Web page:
JOurney ThroughOUT friendships

Both novels, The Epic of Gilgamesh and The Persepolis, contain the major theme of friendship, which effects the main characters in different ways, since friendship is more persistent In the Epic of Gilgamesh but more scattered in The Persepolis. For this exhibit, I created a timeline for friendship of Gilgamesh and Enkidu from start to end. For example, the foreshadowing of a their friendship, then the beginning of their friendship, how their friendship was strengthened, the great influence a friendship holds, the end of their friendship and the lasting impact/ influence that a friendship leaves behind. However, for The Percepolis, Marjane experiences different types of friendships throughout her life. For example, a friendship through a family member, a forbidden friendship, friendship in a group of people, and a negative friendship that needed to be left behind. Both stories exemplify the theme friendship well.

“I made it your equal. Like a wife you loved it, caressed and embraced it: a mighty comrade will come to you, and be his friend’s savior” (1.266-2689). This quote is said by Gilgamesh'es mother and I picked this quote because she dreamed a "dream of reason" or a dream that reasons the complaints of the people in the kingdom. Finally, there was someone to match and challenge Gilgamesh behavior, someone to reason with him. What is ironic about the title of this picture is that Gilgamesh's mother's dream did bring forth a monster. Enkidu was a creature of the wilderness when he was placed on this earth. He was uncivilized and his body was filled with hair, resembling a beast. Overall, this dream foreshadowed many things including how an epic friendship would be formed between Gilgamesh and Enkidu.
"Gilgamesh knelt, one foot on the ground, his anger subsided, he broke off from the fight. After he broke off from the fight said Enkidu ...They kissed each other and formed a friendship" (2.229-Y 18). I choose this quote to match this picture because before Gilgamesh was fighting with Enkidu, before the tone shifted into a less violent one. This is because Gilgamesh and Enkidu had to release the tension between them through a fight, so they can get over all the competition between them. After the tension was gone, instantly they became involved in a "bromance".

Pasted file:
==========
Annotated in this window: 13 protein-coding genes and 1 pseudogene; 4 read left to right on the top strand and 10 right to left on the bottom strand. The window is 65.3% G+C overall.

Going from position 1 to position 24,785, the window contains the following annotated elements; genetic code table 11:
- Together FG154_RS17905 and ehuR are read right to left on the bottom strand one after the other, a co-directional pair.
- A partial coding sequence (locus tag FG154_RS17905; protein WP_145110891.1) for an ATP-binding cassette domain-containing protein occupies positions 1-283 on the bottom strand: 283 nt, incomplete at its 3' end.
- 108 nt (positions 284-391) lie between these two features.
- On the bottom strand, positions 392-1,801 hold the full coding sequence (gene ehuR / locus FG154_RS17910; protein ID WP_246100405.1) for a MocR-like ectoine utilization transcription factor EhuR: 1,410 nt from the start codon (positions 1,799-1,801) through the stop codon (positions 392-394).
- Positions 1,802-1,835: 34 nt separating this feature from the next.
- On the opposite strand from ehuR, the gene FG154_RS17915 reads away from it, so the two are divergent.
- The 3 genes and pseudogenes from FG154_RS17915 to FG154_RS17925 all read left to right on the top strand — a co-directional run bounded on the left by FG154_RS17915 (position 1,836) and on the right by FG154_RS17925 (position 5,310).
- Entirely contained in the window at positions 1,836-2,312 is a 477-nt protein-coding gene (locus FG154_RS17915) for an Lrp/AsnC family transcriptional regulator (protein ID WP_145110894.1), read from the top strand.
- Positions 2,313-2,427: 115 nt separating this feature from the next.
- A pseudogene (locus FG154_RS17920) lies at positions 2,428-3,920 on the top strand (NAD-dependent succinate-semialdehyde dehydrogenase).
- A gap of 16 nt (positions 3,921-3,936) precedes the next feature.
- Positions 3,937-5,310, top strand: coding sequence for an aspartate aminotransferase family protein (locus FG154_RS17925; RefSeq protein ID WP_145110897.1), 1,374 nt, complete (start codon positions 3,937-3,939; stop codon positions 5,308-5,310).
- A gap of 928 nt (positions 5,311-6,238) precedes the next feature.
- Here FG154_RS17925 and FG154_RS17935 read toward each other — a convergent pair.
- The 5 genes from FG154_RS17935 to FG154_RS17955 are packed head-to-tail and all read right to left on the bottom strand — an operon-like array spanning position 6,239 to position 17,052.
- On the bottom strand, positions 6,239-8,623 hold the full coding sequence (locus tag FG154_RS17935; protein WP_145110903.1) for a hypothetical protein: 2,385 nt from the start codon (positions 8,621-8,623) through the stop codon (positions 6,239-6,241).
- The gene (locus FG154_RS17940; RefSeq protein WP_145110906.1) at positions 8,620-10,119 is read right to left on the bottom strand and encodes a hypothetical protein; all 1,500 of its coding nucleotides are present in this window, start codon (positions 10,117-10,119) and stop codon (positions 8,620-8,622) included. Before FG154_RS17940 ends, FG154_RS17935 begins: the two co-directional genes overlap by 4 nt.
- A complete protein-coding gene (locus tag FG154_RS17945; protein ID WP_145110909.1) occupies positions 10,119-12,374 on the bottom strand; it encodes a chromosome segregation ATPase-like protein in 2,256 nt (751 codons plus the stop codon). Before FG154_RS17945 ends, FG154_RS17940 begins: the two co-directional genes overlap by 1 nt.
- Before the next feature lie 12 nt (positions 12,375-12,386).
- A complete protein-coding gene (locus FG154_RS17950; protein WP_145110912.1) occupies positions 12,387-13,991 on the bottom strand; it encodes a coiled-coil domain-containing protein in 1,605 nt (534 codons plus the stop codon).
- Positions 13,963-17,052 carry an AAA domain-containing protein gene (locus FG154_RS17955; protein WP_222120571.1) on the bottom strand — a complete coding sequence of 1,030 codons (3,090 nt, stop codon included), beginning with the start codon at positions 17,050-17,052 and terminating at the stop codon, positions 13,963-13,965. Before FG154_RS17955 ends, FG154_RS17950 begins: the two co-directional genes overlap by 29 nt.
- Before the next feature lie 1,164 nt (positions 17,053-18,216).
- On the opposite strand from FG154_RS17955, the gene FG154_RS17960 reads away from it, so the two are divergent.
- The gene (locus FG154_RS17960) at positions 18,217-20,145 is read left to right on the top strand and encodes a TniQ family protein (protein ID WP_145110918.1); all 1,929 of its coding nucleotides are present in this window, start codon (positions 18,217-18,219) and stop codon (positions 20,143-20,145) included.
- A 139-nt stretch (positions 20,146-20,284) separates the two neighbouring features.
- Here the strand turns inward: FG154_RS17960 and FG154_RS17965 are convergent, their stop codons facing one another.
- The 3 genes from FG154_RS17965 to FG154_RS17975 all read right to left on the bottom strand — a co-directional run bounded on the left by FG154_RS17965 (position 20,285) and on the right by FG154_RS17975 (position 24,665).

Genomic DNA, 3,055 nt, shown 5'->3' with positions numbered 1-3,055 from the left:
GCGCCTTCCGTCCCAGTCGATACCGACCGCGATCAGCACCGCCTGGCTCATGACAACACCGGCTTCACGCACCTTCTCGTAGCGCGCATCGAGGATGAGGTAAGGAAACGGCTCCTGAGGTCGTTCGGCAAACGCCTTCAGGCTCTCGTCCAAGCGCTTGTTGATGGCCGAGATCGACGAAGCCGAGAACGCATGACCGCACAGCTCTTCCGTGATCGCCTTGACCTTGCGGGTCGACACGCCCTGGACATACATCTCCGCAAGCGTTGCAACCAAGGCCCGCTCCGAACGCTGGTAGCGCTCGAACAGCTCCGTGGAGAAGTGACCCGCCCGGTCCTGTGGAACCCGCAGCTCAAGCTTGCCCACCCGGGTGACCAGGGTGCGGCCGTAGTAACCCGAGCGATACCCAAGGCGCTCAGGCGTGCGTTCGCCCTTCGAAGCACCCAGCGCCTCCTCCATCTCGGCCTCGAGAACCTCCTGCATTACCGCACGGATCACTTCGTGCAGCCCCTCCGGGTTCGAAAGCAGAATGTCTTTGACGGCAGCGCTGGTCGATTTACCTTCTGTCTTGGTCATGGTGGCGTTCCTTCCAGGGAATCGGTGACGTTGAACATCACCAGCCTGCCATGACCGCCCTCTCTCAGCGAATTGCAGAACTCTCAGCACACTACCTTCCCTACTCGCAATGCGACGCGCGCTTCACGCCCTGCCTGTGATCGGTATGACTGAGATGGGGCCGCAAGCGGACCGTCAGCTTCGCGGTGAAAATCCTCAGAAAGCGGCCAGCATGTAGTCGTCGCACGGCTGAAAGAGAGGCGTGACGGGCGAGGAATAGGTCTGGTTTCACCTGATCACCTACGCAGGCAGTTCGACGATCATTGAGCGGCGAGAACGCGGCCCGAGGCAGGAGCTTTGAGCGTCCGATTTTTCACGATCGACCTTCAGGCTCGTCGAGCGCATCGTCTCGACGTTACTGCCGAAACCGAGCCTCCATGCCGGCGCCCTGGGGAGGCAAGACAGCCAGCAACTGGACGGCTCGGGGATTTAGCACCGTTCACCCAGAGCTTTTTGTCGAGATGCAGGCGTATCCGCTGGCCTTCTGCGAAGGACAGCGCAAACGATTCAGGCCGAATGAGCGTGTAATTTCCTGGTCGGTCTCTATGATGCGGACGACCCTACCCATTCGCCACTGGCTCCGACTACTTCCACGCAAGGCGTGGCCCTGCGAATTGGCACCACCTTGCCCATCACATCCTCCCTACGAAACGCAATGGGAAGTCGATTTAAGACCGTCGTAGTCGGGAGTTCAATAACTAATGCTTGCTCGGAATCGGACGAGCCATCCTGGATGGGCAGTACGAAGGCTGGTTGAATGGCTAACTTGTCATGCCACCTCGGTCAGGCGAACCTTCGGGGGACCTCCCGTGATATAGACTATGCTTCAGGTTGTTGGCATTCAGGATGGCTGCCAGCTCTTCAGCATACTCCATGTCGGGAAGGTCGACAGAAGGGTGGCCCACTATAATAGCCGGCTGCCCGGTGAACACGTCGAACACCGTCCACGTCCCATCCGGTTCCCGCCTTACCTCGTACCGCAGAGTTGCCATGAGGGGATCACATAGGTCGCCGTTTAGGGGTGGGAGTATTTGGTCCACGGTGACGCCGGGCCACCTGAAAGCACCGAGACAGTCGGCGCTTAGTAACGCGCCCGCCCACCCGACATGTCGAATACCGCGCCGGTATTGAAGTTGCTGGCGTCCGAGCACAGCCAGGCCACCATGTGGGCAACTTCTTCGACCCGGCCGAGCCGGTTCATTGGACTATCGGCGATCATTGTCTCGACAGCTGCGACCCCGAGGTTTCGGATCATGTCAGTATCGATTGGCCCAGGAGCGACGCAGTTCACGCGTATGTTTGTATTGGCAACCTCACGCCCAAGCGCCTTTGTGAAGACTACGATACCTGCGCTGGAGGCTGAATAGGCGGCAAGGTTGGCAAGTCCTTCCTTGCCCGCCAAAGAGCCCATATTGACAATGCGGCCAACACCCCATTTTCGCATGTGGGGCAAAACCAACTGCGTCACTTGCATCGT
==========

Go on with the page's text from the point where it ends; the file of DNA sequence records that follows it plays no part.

"Gilgamesh opened his mouth, saying to Enkidu: ferocious *Humbaba, let us] slay him,[so his power] is no more! In the Forest of Cedar [where *Humbaba dwells,let us frighten him in his lair!"(2.89-101). This quote represents how the friendship between Gilgamesh and Enkidu grows stronger. Somehow, immediately after they kiss and become best friends, they decide that they need to go through a sketchy forest and kill Humbaba. This is because their journey through this forest will bond them closer together. And closer together, they become. Every night they build shelter and pray together. Gilgamesh even sleeps on Enkidu, while Enkidu soothes Gilgamesh's worries. If Enkidu and Gilgamesh did not go on this journey, their relationship would not progress into a stronger one.
“Smite him again, slay his servants alongside him!’ Gilgamesh heard the word of his companion. He took up his axe in his hand, he drew the dirk from his belt. Gilgamesh smote him in the neck” (5.18-22). This quote shows how Enkidu told Gilgamesh to kill Humbaba, even though doing so had great consequences, like upsetting the gods. Gilgamesh’s friendship with Enkidu was so strong and influencial for Gilgamesh, that he did not even care about how Humbaba was begging for his life. When Enkidu told Gilgamesh to kill Humbaba, Gilgamesh obeyed without objection. Gilgamesh is greatly influenced by Enkidu and has complete trust in him.
"'How can I keep silent?] How can I stay quiet? [My friend, whom I loved, has turned] to clay, my friend Enkidu, whom I loved, has [turned to clay.]" (10.67-69). This quote represents the end of Gilgamesh and Enkidu's friendship due to Enkidu's death. Because of how close Gilgamesh was with Enkidu, he is experiencing a lot of emotions, anger being one of them. The painting "The Scream" represents how Gilgamesh is feeling because he is frustrated and can not keep quiet any longer. This leads to the assumption that Gilgamesh is screaming out of anger. Later on, Gilgamesh goes into a sorrow stage before he accepts the fact that Enkidu's life and friendship with him is over, and he realizes that he himself needs to safe his own life.